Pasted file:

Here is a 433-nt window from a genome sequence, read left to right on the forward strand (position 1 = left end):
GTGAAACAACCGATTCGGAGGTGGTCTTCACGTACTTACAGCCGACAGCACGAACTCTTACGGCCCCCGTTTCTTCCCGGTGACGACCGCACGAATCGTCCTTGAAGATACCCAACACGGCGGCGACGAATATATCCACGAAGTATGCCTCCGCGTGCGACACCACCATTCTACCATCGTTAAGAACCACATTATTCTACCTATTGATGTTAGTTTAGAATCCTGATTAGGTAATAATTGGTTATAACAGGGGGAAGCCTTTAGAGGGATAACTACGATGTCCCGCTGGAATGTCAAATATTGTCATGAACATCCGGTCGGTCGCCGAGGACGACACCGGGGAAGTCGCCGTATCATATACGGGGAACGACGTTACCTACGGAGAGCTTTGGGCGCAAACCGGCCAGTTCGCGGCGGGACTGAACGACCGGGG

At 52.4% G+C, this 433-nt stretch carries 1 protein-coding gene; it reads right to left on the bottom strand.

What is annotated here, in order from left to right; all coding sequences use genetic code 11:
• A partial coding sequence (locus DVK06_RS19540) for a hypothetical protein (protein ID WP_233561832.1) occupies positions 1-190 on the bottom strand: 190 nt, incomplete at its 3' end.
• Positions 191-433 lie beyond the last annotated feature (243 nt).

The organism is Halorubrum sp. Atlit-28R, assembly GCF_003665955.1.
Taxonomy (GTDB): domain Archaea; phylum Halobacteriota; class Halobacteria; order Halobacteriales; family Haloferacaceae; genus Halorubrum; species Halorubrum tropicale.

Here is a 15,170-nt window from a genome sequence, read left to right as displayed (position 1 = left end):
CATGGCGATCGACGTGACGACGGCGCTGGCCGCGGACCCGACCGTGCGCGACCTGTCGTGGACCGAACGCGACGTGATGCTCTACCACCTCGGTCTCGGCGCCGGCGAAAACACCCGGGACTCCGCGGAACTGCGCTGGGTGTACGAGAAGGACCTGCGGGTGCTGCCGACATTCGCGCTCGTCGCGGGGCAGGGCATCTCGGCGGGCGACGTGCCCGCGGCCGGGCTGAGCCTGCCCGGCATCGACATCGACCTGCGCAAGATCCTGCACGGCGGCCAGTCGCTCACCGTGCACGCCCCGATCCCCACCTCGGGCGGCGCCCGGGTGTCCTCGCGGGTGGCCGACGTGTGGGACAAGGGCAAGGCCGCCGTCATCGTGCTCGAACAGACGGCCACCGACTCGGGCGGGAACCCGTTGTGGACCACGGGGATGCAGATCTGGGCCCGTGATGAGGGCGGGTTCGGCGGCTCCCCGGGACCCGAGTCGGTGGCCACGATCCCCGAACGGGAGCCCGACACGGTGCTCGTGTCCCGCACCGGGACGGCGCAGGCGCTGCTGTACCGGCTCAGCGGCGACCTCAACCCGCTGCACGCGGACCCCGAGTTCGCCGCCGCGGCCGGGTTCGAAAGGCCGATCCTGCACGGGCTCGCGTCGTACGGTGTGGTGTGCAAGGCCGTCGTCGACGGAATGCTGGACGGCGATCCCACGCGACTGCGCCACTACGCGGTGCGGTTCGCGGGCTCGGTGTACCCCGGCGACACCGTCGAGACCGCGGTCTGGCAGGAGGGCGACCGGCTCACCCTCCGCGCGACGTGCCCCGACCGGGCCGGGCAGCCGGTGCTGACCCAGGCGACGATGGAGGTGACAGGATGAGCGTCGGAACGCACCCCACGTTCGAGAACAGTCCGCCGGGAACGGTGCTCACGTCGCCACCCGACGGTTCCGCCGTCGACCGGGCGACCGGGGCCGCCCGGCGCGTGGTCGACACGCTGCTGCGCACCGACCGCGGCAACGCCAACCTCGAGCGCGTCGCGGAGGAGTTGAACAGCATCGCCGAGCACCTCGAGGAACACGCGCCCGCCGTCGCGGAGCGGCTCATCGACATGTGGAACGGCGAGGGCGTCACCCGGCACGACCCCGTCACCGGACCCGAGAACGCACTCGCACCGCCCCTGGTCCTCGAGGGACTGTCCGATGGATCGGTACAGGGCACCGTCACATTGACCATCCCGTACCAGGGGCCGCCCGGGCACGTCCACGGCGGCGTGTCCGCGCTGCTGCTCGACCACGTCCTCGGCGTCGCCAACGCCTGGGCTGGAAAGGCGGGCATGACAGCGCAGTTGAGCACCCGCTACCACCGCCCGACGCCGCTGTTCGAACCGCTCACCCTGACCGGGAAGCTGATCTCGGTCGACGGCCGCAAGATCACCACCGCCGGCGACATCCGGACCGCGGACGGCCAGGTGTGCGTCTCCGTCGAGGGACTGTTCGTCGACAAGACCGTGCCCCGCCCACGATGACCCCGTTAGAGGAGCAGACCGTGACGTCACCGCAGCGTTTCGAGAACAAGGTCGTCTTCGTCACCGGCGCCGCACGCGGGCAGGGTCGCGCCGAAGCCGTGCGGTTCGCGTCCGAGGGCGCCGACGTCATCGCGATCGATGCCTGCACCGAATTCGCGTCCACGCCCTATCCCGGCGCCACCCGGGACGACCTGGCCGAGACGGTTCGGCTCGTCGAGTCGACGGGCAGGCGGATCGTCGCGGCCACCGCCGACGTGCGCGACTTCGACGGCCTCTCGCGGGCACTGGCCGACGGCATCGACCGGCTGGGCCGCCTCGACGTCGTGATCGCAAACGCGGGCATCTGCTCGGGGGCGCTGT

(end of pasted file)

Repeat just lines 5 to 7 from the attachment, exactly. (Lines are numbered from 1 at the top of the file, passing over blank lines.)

• A partial coding sequence (locus DVK06_RS19540) for a hypothetical protein (protein ID WP_233561832.1) occupies positions 1-190 on the bottom strand: 190 nt, incomplete at its 3' end.
• Positions 191-433 lie beyond the last annotated feature (243 nt).

The organism is Halorubrum sp. Atlit-28R, assembly GCF_003665955.1.